Juan David's Newsletter - September 19, 2021
Eat the World, Venezuela Diaspora Project, Identify your Needs
Want to read a funny story?
On Friday, I went to meet with this professor who teaches the most boring class ever. Ok, maybe not that boring but it’s tedious and for some reason, I’m super uninterested.
So I went to talk to him to figure out a way to get more engaged and get his perspective on how to find it more “interesting.” And well, the conversation didn’t start out super great.
I go into his office and I tell him that I’m struggling to find his class interesting. share with him, “I want to get your perspective and how to make it more interesting.” He looked back at me as if I was speaking in Martian and almost as he had never heard something like that.
The first thing he says, “Hmmm. Maybe you should reconsider your major.” Then, he goes to ask me about my background and why I chose engineering, and on and on. It was the most awkward conversation I’ve had in weeks with long silences and nervous noddings.
Professors have no incentives to improve nor feedback loops. One reason why educational YouTube videos are so good is that you have to make good videos. Otherwise, you don’t get views. In school, it’s the student’s problem if they don’t understand. NEVER, ever the teacher’s problem.
Overall, not a very helpful conversation but I’ll keep trying to learn this class and do well. While trying really hard to find it interesting, I’ll work on some projects related to this class to keep myself entertained.
Did you laugh yet? I should work on my standup comedy skills.
👇Onto this week’s Curiosities
We have dreams and aspirations when we’re kids. We want to be great, we want to eat the world.
Then, we grew up, and we seem to forget, give up, or stop caring, and the world eats us.
Why is this?
In this essay, I explore this question as a kid who still has lots of ambitious dreams and wants to eat the world.
Many people don’t just lose their ambition (some get even more ambitious as they get older) but most people don’t ask themselves these questions and life happens to them.
Read the essay here.
I found a new podcast I’ve been listening to nonstop. A podcast about Venezuelan-Americans entrepreneurs called Venezuela Diaspora Project.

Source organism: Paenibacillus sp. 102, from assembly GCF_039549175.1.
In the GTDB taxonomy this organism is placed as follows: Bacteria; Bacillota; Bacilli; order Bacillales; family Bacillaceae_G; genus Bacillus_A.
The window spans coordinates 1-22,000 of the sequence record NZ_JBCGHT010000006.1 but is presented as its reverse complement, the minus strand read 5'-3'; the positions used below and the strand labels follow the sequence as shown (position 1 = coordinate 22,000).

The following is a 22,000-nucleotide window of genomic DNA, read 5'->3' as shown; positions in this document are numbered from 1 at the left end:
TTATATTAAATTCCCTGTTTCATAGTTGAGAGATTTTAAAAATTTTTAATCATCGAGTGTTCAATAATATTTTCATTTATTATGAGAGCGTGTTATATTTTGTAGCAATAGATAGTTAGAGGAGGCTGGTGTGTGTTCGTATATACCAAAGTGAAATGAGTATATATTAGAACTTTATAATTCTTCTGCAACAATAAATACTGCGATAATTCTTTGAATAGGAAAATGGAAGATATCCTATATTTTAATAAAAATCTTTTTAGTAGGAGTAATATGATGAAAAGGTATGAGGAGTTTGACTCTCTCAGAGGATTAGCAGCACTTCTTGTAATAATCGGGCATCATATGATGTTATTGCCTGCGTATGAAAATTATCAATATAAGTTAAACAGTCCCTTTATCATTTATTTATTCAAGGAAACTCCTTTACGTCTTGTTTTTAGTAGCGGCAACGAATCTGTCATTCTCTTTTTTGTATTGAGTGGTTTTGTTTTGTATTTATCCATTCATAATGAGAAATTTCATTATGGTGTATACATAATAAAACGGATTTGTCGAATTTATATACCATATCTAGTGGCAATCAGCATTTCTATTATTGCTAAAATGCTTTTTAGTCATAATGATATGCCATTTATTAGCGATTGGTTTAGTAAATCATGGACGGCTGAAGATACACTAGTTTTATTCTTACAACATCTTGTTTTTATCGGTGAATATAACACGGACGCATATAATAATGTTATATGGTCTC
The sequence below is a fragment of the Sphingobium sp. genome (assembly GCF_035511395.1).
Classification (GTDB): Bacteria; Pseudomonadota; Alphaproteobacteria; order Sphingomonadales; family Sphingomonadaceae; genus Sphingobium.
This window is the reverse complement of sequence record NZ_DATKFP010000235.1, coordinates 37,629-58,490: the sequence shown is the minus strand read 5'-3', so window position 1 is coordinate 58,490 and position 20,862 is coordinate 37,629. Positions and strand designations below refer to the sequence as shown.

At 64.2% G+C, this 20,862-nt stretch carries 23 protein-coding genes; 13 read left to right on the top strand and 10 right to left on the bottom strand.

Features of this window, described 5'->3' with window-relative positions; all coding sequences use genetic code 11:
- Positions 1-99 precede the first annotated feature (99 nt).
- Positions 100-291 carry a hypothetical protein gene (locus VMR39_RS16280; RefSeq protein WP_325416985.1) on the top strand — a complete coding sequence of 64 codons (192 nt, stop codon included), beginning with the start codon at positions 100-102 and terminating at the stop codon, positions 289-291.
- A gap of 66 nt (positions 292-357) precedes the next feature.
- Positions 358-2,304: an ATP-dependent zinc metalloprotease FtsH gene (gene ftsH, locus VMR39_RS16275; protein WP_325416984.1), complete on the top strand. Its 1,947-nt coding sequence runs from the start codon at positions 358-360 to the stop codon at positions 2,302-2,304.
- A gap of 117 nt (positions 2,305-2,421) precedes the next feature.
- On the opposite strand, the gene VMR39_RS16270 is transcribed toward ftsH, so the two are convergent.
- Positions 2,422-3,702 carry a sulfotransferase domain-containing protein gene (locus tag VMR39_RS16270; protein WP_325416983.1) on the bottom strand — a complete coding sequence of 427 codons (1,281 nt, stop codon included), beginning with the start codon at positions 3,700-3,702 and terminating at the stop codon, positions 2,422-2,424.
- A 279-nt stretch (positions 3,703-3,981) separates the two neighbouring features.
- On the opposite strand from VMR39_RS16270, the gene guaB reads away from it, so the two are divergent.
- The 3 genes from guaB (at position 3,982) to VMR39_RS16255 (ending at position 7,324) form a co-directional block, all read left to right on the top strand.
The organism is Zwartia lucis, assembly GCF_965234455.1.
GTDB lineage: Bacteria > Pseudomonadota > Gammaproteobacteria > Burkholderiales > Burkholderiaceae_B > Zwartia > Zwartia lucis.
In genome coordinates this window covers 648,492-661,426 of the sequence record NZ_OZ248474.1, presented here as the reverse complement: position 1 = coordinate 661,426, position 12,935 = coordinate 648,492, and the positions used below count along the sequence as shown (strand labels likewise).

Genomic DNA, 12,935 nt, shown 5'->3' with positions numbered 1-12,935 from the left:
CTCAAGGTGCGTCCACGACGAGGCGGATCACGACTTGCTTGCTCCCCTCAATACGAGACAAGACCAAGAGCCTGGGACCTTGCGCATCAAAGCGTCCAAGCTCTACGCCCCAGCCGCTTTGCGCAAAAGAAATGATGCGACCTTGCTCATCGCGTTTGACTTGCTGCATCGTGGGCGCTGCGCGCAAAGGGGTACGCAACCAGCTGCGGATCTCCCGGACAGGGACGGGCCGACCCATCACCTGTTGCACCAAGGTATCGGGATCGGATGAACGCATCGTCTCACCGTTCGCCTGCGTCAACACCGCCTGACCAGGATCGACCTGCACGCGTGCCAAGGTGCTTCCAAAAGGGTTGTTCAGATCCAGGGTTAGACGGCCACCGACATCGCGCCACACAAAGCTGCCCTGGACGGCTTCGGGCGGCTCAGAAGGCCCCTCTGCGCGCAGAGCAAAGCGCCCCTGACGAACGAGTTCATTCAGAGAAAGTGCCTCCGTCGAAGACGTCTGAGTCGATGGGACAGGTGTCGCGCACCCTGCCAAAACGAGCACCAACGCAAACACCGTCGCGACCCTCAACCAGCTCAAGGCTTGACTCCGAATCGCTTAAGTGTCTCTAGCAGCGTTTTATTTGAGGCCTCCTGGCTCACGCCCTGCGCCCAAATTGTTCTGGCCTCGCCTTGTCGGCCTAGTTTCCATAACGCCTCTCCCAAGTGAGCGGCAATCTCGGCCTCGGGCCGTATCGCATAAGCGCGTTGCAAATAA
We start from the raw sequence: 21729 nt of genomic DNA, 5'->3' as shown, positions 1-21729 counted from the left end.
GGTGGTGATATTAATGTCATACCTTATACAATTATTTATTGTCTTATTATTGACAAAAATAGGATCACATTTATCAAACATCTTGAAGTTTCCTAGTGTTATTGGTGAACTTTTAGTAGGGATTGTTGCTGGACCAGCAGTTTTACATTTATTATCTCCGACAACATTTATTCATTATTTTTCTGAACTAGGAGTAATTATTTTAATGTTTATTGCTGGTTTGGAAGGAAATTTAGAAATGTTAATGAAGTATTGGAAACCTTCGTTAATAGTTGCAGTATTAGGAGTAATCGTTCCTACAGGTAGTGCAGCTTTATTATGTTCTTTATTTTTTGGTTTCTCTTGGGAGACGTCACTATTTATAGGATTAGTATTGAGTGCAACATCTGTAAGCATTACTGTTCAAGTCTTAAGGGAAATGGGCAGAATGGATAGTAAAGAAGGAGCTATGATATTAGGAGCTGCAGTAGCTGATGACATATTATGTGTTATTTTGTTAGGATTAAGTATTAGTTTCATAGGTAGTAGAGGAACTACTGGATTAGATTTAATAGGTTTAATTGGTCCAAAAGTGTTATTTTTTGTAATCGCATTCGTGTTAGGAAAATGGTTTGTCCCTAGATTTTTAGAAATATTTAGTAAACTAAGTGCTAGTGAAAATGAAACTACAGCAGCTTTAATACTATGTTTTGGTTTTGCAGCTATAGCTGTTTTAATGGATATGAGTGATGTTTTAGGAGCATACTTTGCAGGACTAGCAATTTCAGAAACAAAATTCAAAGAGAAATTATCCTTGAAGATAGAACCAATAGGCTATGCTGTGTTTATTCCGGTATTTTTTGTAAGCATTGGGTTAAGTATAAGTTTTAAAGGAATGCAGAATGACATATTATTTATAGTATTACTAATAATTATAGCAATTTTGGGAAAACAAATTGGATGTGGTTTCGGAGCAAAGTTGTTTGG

In the next twenty years, Venezuela may have the most billionaires per capita, which might be just a crazy prediction but if you have lived in Venezuela, you’re more than prepared to be an entrepreneur because you experience the world at an earlier age by making errands for your parents at the local store, negotiating with sellers because you didn’t have money due to inflation, and learning how to avoid dangerous situations.
This is an excellent podcast that highlights my culture and how our unique way to go about the world has created entrepreneurs, Silicon Valley investors, and Venezuelans (that’s the best word I can use).
I’d recommend you start with the episode with my friend, Victor. He’s an extremely talented guy, and who even helped with college essays and studying for the SAT a few years ago.
3. The Hardest Thing About Programming
The hardest part about programming....isn't even programming.
It's setting up the IDEs.
If you're getting started and want to go straight to learning, use Repl.it.
Ok, why is Ava such a good writer? Every essay explains exactly how one is feeling at the exact moment. Her slogan should be “personalized essays for exactly how you’re feeling.” Later, I’ll write an essay about why she’s so good.
She wrote Needs, which is an essay that talks about how understanding our needs can help us figure out what we want to do with our lives. Many of us have an idea, or even think that if we get to do X, we’ll be happy.
Ava explains that’s not true because you may like the idea of being, for instance, a painter but you soon realized it’s really hard to make money and you have to promote yourself all the time, which you absolutely despise. Or you realized you didn’t like a painting that much.
She says, the problem isn’t that being a painter is bad or difficult. The problem is a lack of understanding of your needs.
Read the essay to learn how to identify your needs, and understand:
the difference between feeling empty despite having “everything” and feeling full despite having very little.
Along with Ava’s essay, I’ve been thinking about The Inner Ring, a CS Lewis essay
In every human circle, there are rings. It’s the difference between we vs. they.
He says humans try so hard to be part of these rings to the point where they lose their humanity. For instance, you try to be part of this prestigious club or work for this astonishing company. You lose your humanity when you join not because you want but because you’re doing it to be part of the we, or to make others jealous.
You know you’re in an inner ring when the members say it’s something we always do.
It will be the hint of something which the public, the ignorant, romantic public, would never understand:
something which even the outsiders in your own profession are apt to make a fuss about: but something, says your new friend, which “we”—and at the word “we” you try not to blush for mere pleasure—something “we always do.”
I was at the engineering library studying and when I look up, I see the one and only Marc Andreesen. He developed the first web browser and has become a prominent investor in companies like Instagram, Airbnb, GitHub, Skype, and many others.
Inspired by this poster, I created my own. Now, I’ll wait until UIUC calls me to put it up.
Juan David Campolargo